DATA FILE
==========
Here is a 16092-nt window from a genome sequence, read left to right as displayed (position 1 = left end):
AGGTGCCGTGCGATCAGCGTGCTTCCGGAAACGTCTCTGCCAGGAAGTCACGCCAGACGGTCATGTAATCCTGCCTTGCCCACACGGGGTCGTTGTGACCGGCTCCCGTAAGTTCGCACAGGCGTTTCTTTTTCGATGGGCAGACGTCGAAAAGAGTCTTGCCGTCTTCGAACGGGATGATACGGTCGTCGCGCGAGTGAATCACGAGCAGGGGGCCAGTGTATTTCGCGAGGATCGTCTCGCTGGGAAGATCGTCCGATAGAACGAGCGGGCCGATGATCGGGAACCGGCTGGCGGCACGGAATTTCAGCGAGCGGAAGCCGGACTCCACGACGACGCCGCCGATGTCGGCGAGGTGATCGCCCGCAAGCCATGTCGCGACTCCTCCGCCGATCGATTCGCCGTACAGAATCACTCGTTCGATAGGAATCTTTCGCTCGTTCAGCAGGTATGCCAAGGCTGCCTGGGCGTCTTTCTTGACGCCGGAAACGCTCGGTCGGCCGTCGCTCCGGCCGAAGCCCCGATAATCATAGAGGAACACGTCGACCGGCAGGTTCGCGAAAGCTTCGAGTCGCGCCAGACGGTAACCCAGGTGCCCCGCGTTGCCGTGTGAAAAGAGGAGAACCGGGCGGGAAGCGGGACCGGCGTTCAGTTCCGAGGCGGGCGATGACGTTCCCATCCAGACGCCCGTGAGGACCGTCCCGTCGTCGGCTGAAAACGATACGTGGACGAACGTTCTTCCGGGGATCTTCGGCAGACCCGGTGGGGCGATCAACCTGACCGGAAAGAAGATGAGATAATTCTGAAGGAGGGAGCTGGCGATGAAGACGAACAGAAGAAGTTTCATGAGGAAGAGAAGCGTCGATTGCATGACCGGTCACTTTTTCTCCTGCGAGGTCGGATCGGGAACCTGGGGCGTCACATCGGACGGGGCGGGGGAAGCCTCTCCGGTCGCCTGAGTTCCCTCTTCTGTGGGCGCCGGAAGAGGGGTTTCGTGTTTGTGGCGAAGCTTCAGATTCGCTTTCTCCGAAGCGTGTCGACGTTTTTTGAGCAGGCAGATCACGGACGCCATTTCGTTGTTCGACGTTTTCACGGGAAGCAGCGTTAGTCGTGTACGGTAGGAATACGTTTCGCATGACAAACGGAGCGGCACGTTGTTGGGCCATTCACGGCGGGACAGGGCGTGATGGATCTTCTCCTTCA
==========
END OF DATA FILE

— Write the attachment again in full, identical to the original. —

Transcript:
Here is a 16092-nt window from a genome sequence, read left to right as displayed (position 1 = left end):
AGGTGCCGTGCGATCAGCGTGCTTCCGGAAACGTCTCTGCCAGGAAGTCACGCCAGACGGTCATGTAATCCTGCCTTGCCCACACGGGGTCGTTGTGACCGGCTCCCGTAAGTTCGCACAGGCGTTTCTTTTTCGATGGGCAGACGTCGAAAAGAGTCTTGCCGTCTTCGAACGGGATGATACGGTCGTCGCGCGAGTGAATCACGAGCAGGGGGCCAGTGTATTTCGCGAGGATCGTCTCGCTGGGAAGATCGTCCGATAGAACGAGCGGGCCGATGATCGGGAACCGGCTGGCGGCACGGAATTTCAGCGAGCGGAAGCCGGACTCCACGACGACGCCGCCGATGTCGGCGAGGTGATCGCCCGCAAGCCATGTCGCGACTCCTCCGCCGATCGATTCGCCGTACAGAATCACTCGTTCGATAGGAATCTTTCGCTCGTTCAGCAGGTATGCCAAGGCTGCCTGGGCGTCTTTCTTGACGCCGGAAACGCTCGGTCGGCCGTCGCTCCGGCCGAAGCCCCGATAATCATAGAGGAACACGTCGACCGGCAGGTTCGCGAAAGCTTCGAGTCGCGCCAGACGGTAACCCAGGTGCCCCGCGTTGCCGTGTGAAAAGAGGAGAACCGGGCGGGAAGCGGGACCGGCGTTCAGTTCCGAGGCGGGCGATGACGTTCCCATCCAGACGCCCGTGAGGACCGTCCCGTCGTCGGCTGAAAACGATACGTGGACGAACGTTCTTCCGGGGATCTTCGGCAGACCCGGTGGGGCGATCAACCTGACCGGAAAGAAGATGAGATAATTCTGAAGGAGGGAGCTGGCGATGAAGACGAACAGAAGAAGTTTCATGAGGAAGAGAAGCGTCGATTGCATGACCGGTCACTTTTTCTCCTGCGAGGTCGGATCGGGAACCTGGGGCGTCACATCGGACGGGGCGGGGGAAGCCTCTCCGGTCGCCTGAGTTCCCTCTTCTGTGGGCGCCGGAAGAGGGGTTTCGTGTTTGTGGCGAAGCTTCAGATTCGCTTTCTCCGAAGCGTGTCGACGTTTTTTGAGCAGGCAGATCACGGACGCCATTTCGTTGTTCGACGTTTTCACGGGAAGCAGCGTTAGTCGTGTACGGTAGGAATACGTTTCGCATGACAAACGGAGCGGCACGTTGTTGGGCCATTCACGGCGGGACAGGGCGTGATGGATCTTCTCCTTCA